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The New York Times: BP, Under New Chief, to Pay a Big Settlement

Published: October 26, 2007

LONDON, Oct. 25 — The chief executive of BP, Tony Hayward, presented himself when he took over in May as a leader who could move the company away from its troubled recent past.

On Thursday, Mr. Hayward and BP took a big step forward in doing that.

At a news conference in Washington, the Justice Department announced that BP and its subsidiaries had agreed to pay $373 million in fines and restitution to settle accusations of environmental violations that had led to a fatal explosion at a Texas refinery in 2005 and to leaks of crude oil from pipelines in Alaska.

The settlement also covers fraud allegations related to conspiring to corner the market and manipulate the price of propane.

As part of the plea agreement, BP will pay $50 million in criminal fines for the 2005 explosion and $20 million in fines, restitution and other payments for the pipeline leaks. In addition, BP said it would pay $303 million in penalties and restitution to settle the energy trading violations.

“The actions that we are taking today reflect that there were some very serious problems at the company,” said the acting attorney general, Peter D. Keisler.

The settlement included the largest criminal fines ever imposed for violations of the Clean Air Act, as well as the largest fine for a violation of the Commodity Exchange Act.

Mr. Hayward has moved to change BP’s culture, despite some initial skepticism. He was a part of the management team during BP’s recent troubles, including the leaks in Alaska, the refinery explosion that killed 15 workers in Texas City, Tex., and problems at a refinery in Indiana.

Mr. Hayward has already impressed investors with plans to streamline operations, cut costs and use more local expertise to catch up with rivals like Royal Dutch Shell and Exxon Mobil.

“Hayward has made a good impression so far,” said Fadel Gheit, an analyst at Oppenheimer & Company. “He is more of a technocrat and a hands-on guy.”

BP still faces a shareholder lawsuit over the leaks in Alaska and more than 2,000 claims involving the Texas explosion. Its refineries in Texas and Indiana are expected to return to full capacity in early 2008.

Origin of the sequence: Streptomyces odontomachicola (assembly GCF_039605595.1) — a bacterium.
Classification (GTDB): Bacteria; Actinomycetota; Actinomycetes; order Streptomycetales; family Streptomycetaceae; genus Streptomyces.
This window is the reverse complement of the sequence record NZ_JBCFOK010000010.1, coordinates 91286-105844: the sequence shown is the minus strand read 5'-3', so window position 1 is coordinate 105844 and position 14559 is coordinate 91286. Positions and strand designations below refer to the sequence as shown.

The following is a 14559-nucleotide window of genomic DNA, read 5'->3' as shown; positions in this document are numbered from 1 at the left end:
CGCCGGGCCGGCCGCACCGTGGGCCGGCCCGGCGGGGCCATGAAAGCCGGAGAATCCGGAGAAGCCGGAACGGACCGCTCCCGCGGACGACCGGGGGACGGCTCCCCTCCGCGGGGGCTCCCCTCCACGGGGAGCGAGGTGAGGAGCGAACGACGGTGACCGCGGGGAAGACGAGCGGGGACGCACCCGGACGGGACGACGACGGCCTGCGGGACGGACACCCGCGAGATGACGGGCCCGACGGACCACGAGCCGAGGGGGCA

Mr. Hayward joined BP in 1982 at age 25 as a geologist on an oil rig. After working in several jobs, he became exploration manager in Colombia in 1992 and president of BP Group in Venezuela in 1995. He became chief operating officer of BP’s exploration and production operations in 2002.

Mr. Hayward’s performance was noticed by John Browne, the BP chief executive who resigned abruptly this year after losing a court battle with a London tabloid over disclosure of his relationship with a man.

As he rose through the company, Mr. Hayward was named a “turtle,” BP’s title for a talent being groomed for leadership. As such, he saw firsthand the expansion that has been blamed for some of BP’s problems.

“There’s nothing wrong with the business as such, but things had gone a bit lax under the old Browne reign, and the management needs tightening up and focusing,” said Alan Beaney, a fund manager with Principal Investment Management. “It’s Hayward’s job to see if he can change that around.”

His chances are good, Mr. Beaney said. For a start, Mr. Hayward has worked on an oil rig, which helps him relate more easily to the workers. That sets him apart from his predecessor, who was known for his expensive taste and for mingling with politicians, a lifestyle that had earned him the nickname “the sun king.”

A different approach has helped Mr. Hayward to be perceived as less aloof than Mr. Browne, said Neill Morton, an analyst at MF Global in London. That reputation could help him push through the cultural changes he envisions.

Under Mr. Browne, BP was transformed by a series of takeover deals in the 1990s, including the $62 billion purchase of Amoco, all of which weighed on BP’s management structure. The system showed its cracks when Mr. Browne was forced to cut BP’s 2005 production target three times in two months.

Some investors and analysts applauded Mr. Hayward’s emphasis on addressing problems.

“Reporting lines have become numerous and blurred,” said the analyst Mr. Morton. “Hayward is removing management layers to make the line of sight clearer.”

Mr. Hayward has given himself 18 months to two years to fix BP.

“The question is, will they be able to arrive at a workable organization and does the structure really work as intended,” said Colin Smith, an oil analyst at Dresdner Kleinwort.

At the news conference in Washington, Mr. Keisler also announced that a federal grand jury in Chicago had indicted four former BP energy traders, accusing them of conspiring to manipulate and corner the propane market three years ago. The four former traders are Mark D. Radley, James W. Summers, Cody D. Claborn and Carrie Kienenberger.

Julia Werdigier reported from London and Stephen Labaton from Washington. and its sister websites,,,,, and are all owned by John Donovan. There is also a Wikipedia article.

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